An Entire Surrender of Her Will to That of Her Husband
“There are a dozen more, all founded upon the same idea; but if a lady understands that her duties are obedience, complaisance, an entire surrender of her will to that of her husband, and attention to his happiness as the first consideration, she has the spirit of them all.
“Do not pout, dear young lady; we simply perform our duty in laying before you the rules of behavior, in married life, required of you by both the religion and laws of our country; where individual liberty, and the independent pursuit of happiness are surrendered at the marriage altar. (Bold-face is mine.)
(Since the purpose of this post is to acquaint the reader with the legal status of women in the mid-19th century, I will resist addressing the use of Scripture to justify sinful behavior and the error of cherry-picking verses to support one’s position, except to quote Jesus in Matthew 7:12: “So in everything, do to others what you would have them do to you, for this sums up the Law and the Prophets.”)
“Husbands have also their duties,” Leland continues. “They are to be kind, loving husbands; good providers; watchful guardians of the happiness of those who are entrusted to them. The husband ought never to mortify his wife, by rebukes before company; and though it is her duty to obey him, and he may use any reasonable amount of force, it is doubtful whether he would now be justified in beating her, as not long since in England, with a stick not larger than his thumb! (Another justification for the American Revolution, in my opinion.)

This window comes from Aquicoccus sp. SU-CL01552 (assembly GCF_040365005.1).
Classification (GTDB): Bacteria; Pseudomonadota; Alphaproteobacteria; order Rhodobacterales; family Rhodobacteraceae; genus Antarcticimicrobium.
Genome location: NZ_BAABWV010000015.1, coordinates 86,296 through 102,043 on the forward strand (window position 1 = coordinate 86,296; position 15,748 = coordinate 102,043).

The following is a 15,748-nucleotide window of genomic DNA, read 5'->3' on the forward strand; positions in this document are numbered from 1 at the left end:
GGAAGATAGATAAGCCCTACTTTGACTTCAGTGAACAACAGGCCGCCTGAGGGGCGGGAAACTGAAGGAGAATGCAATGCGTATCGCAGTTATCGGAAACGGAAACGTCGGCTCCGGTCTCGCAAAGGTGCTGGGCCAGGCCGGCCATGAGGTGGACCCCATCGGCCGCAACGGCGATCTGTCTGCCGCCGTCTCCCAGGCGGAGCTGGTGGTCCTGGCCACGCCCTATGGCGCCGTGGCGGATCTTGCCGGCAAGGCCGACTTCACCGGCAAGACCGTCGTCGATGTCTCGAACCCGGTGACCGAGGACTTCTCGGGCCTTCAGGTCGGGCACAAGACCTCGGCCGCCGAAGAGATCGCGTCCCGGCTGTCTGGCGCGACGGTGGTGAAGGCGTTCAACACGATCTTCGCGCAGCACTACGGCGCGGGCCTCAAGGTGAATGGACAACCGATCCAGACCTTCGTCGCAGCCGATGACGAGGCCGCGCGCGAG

“Having given these maxims, as in duty bound; we may perhaps be permitted to express a private opinion of our own, which is that every woman, whatever her legal position may be, is entitled to be treated with delicacy, justice, generosity,and gallantry; that she is Queen of Society, placed at the right hand of man, to be honored and reverenced, as but very little lower than the angels, and next them in the scale of being; and that the husband should treat his wife with the same chivalrous courtesy, delicacy, and regard for her wishes and happiness, as in the dawning romance of their early love.
“And the wife should treat her husband always as such a husband deserves to be treated.”
Of course, these blessings were dispensed by a beneficent husband without the coercion of law.
An Ideal Enforced by Law
Children were taught early on what their roles would be in later life. Leland’s work represented the prevalent thought on the subject of women’s rights and it was reinforced by teachers, parents, relatives, society in general and in books children were given to read.
There were dissenters, but they did not have the power to change the law yet. That was decades away.
Writing 1850s Women Authentically
So-called historical fiction that portrays women as fiery independents seeking to resist societal restraints paints an inaccurate picture of the 1850s. Conformity was a virtue and even other women generally disapproved of those who did not remain in their sphere: the home, the nursery and the hallowed halls of purity, where their job was to provide a restraint to the natural (and therefore uncontrollable) immorality of men.